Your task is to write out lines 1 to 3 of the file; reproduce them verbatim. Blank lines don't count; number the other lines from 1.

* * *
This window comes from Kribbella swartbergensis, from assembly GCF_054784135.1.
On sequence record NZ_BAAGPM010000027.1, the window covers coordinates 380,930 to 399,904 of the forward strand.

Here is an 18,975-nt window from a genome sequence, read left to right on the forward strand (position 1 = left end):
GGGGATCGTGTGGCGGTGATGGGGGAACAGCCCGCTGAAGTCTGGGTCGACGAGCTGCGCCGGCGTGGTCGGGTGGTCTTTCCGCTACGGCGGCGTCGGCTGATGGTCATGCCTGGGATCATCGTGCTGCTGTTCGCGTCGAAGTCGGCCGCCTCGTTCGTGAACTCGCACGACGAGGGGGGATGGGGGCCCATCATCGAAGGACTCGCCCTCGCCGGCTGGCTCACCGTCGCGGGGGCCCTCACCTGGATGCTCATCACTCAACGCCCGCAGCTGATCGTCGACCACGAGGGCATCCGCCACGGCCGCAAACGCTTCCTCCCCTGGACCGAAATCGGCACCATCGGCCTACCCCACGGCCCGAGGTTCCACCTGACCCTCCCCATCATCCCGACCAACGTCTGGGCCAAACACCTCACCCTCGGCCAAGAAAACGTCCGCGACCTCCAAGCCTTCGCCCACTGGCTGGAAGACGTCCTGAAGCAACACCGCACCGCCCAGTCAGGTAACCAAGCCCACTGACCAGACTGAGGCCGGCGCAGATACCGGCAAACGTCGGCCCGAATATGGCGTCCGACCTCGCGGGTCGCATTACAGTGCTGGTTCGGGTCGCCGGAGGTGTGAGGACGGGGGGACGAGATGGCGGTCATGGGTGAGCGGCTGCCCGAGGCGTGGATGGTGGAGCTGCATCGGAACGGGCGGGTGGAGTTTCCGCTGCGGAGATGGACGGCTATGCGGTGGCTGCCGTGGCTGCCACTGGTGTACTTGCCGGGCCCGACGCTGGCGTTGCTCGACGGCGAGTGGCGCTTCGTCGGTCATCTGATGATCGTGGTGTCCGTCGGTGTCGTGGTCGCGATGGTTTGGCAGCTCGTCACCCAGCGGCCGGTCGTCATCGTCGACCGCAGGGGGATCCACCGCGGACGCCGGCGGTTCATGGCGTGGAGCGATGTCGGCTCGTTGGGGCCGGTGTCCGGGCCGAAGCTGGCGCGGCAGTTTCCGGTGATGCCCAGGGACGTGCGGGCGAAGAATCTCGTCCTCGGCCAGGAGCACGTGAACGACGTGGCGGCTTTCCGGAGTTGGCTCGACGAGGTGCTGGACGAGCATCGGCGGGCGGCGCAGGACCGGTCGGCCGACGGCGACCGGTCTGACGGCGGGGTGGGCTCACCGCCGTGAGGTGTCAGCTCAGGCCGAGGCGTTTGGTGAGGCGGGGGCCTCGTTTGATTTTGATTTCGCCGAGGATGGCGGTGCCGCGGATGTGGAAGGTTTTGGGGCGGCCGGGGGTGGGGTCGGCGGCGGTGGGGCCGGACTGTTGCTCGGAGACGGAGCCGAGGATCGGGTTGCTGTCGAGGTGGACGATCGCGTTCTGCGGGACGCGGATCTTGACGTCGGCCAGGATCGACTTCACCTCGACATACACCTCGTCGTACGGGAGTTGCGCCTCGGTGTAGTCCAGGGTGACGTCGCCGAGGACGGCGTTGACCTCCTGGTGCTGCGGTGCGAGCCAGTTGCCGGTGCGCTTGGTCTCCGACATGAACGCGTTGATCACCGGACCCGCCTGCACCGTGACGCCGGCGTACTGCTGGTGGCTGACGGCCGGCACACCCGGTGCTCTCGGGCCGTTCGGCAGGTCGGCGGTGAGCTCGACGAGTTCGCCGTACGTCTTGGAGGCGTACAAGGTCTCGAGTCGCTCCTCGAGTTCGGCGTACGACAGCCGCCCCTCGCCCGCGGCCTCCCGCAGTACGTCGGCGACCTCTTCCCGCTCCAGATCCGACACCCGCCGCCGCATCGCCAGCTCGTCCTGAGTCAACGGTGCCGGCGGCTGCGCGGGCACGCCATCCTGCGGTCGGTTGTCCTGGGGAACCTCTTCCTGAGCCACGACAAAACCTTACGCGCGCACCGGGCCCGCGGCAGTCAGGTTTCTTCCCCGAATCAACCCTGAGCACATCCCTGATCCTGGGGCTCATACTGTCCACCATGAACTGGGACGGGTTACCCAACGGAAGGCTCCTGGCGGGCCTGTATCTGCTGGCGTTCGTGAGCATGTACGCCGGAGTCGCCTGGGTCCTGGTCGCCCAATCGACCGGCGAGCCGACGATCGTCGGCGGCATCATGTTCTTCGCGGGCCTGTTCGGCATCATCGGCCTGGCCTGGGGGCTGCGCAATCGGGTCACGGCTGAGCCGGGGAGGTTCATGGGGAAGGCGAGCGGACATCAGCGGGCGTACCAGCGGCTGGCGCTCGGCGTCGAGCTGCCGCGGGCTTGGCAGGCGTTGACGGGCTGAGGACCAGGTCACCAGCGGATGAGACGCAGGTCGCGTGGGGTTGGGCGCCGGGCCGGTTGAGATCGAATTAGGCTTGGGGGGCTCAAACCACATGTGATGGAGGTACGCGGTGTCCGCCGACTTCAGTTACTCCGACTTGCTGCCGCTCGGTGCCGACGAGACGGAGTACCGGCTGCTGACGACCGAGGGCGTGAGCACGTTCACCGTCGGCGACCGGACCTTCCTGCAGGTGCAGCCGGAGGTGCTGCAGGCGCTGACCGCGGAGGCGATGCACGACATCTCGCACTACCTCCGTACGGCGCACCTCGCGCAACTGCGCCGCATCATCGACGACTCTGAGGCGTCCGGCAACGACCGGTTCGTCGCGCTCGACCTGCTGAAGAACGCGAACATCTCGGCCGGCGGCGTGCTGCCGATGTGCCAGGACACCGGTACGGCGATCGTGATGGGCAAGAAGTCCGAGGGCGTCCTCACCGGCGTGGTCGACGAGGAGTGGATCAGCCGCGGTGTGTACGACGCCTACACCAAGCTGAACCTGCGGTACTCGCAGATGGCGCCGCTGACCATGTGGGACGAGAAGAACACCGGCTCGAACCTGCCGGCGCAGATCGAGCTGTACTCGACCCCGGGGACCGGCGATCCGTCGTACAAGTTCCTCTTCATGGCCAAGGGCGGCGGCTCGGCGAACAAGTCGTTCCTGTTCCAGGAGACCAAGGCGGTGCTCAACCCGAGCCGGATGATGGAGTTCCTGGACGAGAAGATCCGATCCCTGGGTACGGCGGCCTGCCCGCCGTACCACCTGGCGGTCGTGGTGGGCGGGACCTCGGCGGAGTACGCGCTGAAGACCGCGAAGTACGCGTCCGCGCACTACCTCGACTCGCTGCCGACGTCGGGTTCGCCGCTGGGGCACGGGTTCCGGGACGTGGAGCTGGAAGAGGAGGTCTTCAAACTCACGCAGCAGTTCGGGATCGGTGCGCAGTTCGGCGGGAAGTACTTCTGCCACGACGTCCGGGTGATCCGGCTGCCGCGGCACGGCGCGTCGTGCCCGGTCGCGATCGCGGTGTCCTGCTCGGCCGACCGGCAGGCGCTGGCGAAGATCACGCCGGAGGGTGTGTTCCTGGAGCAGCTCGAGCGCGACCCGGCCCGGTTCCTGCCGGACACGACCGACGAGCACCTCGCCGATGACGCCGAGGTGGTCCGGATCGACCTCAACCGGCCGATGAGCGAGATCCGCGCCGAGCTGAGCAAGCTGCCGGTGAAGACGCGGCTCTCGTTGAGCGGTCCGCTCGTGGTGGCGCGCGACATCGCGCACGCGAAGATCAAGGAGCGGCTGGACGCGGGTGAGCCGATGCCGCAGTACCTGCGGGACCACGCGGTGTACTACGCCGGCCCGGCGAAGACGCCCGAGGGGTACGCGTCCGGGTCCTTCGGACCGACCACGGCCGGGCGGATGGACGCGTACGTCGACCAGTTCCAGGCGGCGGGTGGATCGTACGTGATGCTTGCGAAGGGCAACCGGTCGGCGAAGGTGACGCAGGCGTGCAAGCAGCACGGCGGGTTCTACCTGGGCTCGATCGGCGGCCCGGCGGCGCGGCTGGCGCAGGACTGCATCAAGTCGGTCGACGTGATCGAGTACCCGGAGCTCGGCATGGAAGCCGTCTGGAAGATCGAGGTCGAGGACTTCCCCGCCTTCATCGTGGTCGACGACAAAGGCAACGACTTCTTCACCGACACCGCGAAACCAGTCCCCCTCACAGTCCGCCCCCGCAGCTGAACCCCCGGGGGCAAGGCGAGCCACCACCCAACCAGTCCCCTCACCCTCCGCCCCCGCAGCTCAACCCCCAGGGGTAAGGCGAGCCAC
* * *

This window comes from Kribbella swartbergensis, from assembly GCF_054784135.1.
On sequence record NZ_BAAGPM010000027.1, the window covers coordinates 380,930 to 399,904 of the forward strand.

Here is an 18,975-nt window from a genome sequence, read left to right on the forward strand (position 1 = left end):